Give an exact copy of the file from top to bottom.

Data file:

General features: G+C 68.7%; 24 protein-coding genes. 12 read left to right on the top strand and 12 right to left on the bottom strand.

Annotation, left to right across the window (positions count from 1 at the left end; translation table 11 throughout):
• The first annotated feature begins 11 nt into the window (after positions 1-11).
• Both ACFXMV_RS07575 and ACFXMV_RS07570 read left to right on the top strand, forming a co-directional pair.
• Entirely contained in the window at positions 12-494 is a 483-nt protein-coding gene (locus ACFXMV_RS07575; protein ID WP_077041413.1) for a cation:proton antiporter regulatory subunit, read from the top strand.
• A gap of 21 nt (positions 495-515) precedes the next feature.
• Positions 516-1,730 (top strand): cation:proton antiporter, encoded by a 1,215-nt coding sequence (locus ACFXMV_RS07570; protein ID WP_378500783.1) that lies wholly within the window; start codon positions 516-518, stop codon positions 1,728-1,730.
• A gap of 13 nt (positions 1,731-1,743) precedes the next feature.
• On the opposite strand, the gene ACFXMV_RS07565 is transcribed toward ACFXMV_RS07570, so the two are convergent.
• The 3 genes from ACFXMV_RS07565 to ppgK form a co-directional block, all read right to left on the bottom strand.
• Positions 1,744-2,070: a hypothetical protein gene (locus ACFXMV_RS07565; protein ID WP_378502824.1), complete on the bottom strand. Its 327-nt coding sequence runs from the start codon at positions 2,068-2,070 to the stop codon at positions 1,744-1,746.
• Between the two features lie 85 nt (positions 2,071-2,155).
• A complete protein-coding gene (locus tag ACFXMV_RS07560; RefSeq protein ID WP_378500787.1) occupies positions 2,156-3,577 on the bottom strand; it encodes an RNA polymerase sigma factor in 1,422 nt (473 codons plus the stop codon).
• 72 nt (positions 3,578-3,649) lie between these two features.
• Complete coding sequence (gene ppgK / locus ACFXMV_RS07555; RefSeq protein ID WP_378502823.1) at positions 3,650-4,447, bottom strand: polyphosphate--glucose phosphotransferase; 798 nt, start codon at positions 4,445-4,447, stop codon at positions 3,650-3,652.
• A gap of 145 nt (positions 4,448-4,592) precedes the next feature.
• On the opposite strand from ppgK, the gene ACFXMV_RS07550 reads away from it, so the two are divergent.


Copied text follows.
General features: G+C 68.7%; 24 protein-coding genes. 12 read left to right on the top strand and 12 right to left on the bottom strand.

Annotation, left to right across the window (positions count from 1 at the left end; translation table 11 throughout):
• The first annotated feature begins 11 nt into the window (after positions 1-11).
• Both ACFXMV_RS07575 and ACFXMV_RS07570 read left to right on the top strand, forming a co-directional pair.
• Entirely contained in the window at positions 12-494 is a 483-nt protein-coding gene (locus ACFXMV_RS07575; protein ID WP_077041413.1) for a cation:proton antiporter regulatory subunit, read from the top strand.
• A gap of 21 nt (positions 495-515) precedes the next feature.
• Positions 516-1,730 (top strand): cation:proton antiporter, encoded by a 1,215-nt coding sequence (locus ACFXMV_RS07570; protein ID WP_378500783.1) that lies wholly within the window; start codon positions 516-518, stop codon positions 1,728-1,730.
• A gap of 13 nt (positions 1,731-1,743) precedes the next feature.
• On the opposite strand, the gene ACFXMV_RS07565 is transcribed toward ACFXMV_RS07570, so the two are convergent.
• The 3 genes from ACFXMV_RS07565 to ppgK form a co-directional block, all read right to left on the bottom strand.
• Positions 1,744-2,070: a hypothetical protein gene (locus ACFXMV_RS07565; protein ID WP_378502824.1), complete on the bottom strand. Its 327-nt coding sequence runs from the start codon at positions 2,068-2,070 to the stop codon at positions 1,744-1,746.
• Between the two features lie 85 nt (positions 2,071-2,155).
• A complete protein-coding gene (locus tag ACFXMV_RS07560; RefSeq protein ID WP_378500787.1) occupies positions 2,156-3,577 on the bottom strand; it encodes an RNA polymerase sigma factor in 1,422 nt (473 codons plus the stop codon).
• 72 nt (positions 3,578-3,649) lie between these two features.
• Complete coding sequence (gene ppgK / locus ACFXMV_RS07555; RefSeq protein ID WP_378502823.1) at positions 3,650-4,447, bottom strand: polyphosphate--glucose phosphotransferase; 798 nt, start codon at positions 4,445-4,447, stop codon at positions 3,650-3,652.
• A gap of 145 nt (positions 4,448-4,592) precedes the next feature.
• On the opposite strand from ppgK, the gene ACFXMV_RS07550 reads away from it, so the two are divergent.